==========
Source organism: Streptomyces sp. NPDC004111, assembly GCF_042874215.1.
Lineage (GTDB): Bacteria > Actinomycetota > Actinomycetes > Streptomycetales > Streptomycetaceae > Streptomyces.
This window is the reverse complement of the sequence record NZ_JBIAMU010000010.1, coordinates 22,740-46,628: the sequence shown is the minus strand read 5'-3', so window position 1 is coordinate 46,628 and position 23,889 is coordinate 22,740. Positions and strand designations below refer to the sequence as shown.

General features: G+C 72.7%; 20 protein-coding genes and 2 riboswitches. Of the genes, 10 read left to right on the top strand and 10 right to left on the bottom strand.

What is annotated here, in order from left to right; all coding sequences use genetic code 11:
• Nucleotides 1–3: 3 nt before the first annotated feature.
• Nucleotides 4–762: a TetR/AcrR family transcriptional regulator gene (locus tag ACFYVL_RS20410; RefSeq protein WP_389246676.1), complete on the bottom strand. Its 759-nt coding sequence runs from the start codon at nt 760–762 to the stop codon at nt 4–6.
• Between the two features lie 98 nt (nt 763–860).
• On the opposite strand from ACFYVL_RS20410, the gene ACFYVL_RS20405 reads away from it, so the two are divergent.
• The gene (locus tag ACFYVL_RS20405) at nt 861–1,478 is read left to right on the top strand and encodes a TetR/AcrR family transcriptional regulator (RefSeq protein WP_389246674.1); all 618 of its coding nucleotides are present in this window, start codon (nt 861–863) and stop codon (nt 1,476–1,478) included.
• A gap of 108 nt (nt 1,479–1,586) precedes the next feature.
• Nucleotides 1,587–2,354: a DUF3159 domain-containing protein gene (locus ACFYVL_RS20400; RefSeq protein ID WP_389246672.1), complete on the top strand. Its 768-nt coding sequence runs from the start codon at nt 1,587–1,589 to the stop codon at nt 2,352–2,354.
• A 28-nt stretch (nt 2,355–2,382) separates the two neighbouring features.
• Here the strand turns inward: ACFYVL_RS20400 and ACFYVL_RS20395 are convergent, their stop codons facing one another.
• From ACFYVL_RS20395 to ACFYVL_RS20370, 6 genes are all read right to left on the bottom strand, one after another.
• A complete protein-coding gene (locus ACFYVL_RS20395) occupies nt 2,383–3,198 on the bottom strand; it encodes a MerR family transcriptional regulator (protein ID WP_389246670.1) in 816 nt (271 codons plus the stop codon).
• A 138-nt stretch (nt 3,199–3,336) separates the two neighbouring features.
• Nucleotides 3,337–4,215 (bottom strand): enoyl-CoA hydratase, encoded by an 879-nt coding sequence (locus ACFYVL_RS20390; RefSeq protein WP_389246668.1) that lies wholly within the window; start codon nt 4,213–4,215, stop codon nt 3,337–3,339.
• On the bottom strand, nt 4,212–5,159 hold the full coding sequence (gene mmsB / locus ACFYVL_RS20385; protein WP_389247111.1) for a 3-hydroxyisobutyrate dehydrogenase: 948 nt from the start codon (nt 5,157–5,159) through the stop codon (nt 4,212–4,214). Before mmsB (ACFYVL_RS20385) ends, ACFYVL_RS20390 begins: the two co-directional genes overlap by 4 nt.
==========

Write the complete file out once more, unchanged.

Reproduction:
Source organism: Streptomyces sp. NPDC004111, assembly GCF_042874215.1.
Lineage (GTDB): Bacteria > Actinomycetota > Actinomycetes > Streptomycetales > Streptomycetaceae > Streptomyces.
This window is the reverse complement of the sequence record NZ_JBIAMU010000010.1, coordinates 22,740-46,628: the sequence shown is the minus strand read 5'-3', so window position 1 is coordinate 46,628 and position 23,889 is coordinate 22,740. Positions and strand designations below refer to the sequence as shown.

General features: G+C 72.7%; 20 protein-coding genes and 2 riboswitches. Of the genes, 10 read left to right on the top strand and 10 right to left on the bottom strand.

What is annotated here, in order from left to right; all coding sequences use genetic code 11:
• Nucleotides 1–3: 3 nt before the first annotated feature.
• Nucleotides 4–762: a TetR/AcrR family transcriptional regulator gene (locus tag ACFYVL_RS20410; RefSeq protein WP_389246676.1), complete on the bottom strand. Its 759-nt coding sequence runs from the start codon at nt 760–762 to the stop codon at nt 4–6.
• Between the two features lie 98 nt (nt 763–860).
• On the opposite strand from ACFYVL_RS20410, the gene ACFYVL_RS20405 reads away from it, so the two are divergent.
• The gene (locus tag ACFYVL_RS20405) at nt 861–1,478 is read left to right on the top strand and encodes a TetR/AcrR family transcriptional regulator (RefSeq protein WP_389246674.1); all 618 of its coding nucleotides are present in this window, start codon (nt 861–863) and stop codon (nt 1,476–1,478) included.
• A gap of 108 nt (nt 1,479–1,586) precedes the next feature.
• Nucleotides 1,587–2,354: a DUF3159 domain-containing protein gene (locus ACFYVL_RS20400; RefSeq protein ID WP_389246672.1), complete on the top strand. Its 768-nt coding sequence runs from the start codon at nt 1,587–1,589 to the stop codon at nt 2,352–2,354.
• A 28-nt stretch (nt 2,355–2,382) separates the two neighbouring features.
• Here the strand turns inward: ACFYVL_RS20400 and ACFYVL_RS20395 are convergent, their stop codons facing one another.
• From ACFYVL_RS20395 to ACFYVL_RS20370, 6 genes are all read right to left on the bottom strand, one after another.
• A complete protein-coding gene (locus ACFYVL_RS20395) occupies nt 2,383–3,198 on the bottom strand; it encodes a MerR family transcriptional regulator (protein ID WP_389246670.1) in 816 nt (271 codons plus the stop codon).
• A 138-nt stretch (nt 3,199–3,336) separates the two neighbouring features.
• Nucleotides 3,337–4,215 (bottom strand): enoyl-CoA hydratase, encoded by an 879-nt coding sequence (locus ACFYVL_RS20390; RefSeq protein WP_389246668.1) that lies wholly within the window; start codon nt 4,213–4,215, stop codon nt 3,337–3,339.
• On the bottom strand, nt 4,212–5,159 hold the full coding sequence (gene mmsB / locus ACFYVL_RS20385; protein WP_389247111.1) for a 3-hydroxyisobutyrate dehydrogenase: 948 nt from the start codon (nt 5,157–5,159) through the stop codon (nt 4,212–4,214). Before mmsB (ACFYVL_RS20385) ends, ACFYVL_RS20390 begins: the two co-directional genes overlap by 4 nt.